Osteoarthritis is a disease of the cartilage which is the smooth elastic tissue that covers and protects the ends of bones at the joints. In people with osteoarthritis, this cartilage wears away which in turn allows the bones to rub against each other resulting in damage, inflammation and pain.
Unlike muscle tissue, cartilage does not contain blood vessels which means that it grows and repairs at a much slower rate than muscle tissue. Some sports require very high levels of physical activity and in such cases, the degradation of the cartilage exceeds its regeneration abilities. Furthermore, this type of physical activity places a great deal of stress on the joints which result in microtrauma which go unnoticed and untreated. Sports such as football and hockey have a high risk of direct blunt trauma to joints which causes impact damage. Studies on American football players who suffered knee injuries found that over 80% of them had osteoarthritis 10-30 years after competing. Similar studies showed that soccer players also face the same problem. However, it is important to note that the risk of osteoarthritis depends on the frequency, duration and intensity of physical activity. Researchers found that moderate amounts of exercise do not increase the risk of osteoarthritis but participation in high impact sports, particularly over a prolonged period is likely to have an adverse effect on the development of osteoarthritis.
It is virtually impossible to prevent all injury when you’re on the field but a few precautions can help to reduce your risk of injury and prevent early-onset osteoarthritis. Sports like basketball, football and hockey involve quick direction changes and carry a significant risk of collision with other players. To reduce your risk of injury, make sure that you always warm up before your game. Studies show that warm-up stretches increase the elasticity of muscles and smooth muscular contractions which reduces the risk of injury during the game. You should also spend time practicing techniques on how to pivot as this will dramatically decrease your risk of injury which will go a long way in preventing osteoarthritis. Focus on strengthening the muscles around your joints as this will help to prevent injuries as well as recover faster if you do get injured. This is because strong muscles can help to take the pressure off your joints which will also result in less inflammation and pain.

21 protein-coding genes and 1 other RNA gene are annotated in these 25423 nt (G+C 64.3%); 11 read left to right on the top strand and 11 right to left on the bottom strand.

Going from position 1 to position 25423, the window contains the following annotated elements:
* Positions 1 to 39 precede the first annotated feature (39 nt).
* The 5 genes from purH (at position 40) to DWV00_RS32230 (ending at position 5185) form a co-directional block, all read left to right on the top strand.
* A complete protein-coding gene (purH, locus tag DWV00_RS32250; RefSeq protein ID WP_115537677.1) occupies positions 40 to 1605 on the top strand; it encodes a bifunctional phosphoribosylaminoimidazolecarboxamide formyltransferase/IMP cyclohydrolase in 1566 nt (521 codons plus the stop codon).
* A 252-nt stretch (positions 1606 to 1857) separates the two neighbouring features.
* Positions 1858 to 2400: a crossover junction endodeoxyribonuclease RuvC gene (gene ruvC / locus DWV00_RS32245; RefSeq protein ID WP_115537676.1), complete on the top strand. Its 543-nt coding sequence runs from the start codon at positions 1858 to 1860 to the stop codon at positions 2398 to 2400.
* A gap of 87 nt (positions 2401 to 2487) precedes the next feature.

Intense physical activity can increase the risk of osteoarthritis but low-impact exercise can help to prevent and even treat osteoarthritis. This is because low-impact physical activity promotes the healing of damaged cartilage, ligaments and tendons. Even though you play sports, you can include swimming, cycling or walking in your daily fitness regimen to help repair cartilage that is damaged during sports.
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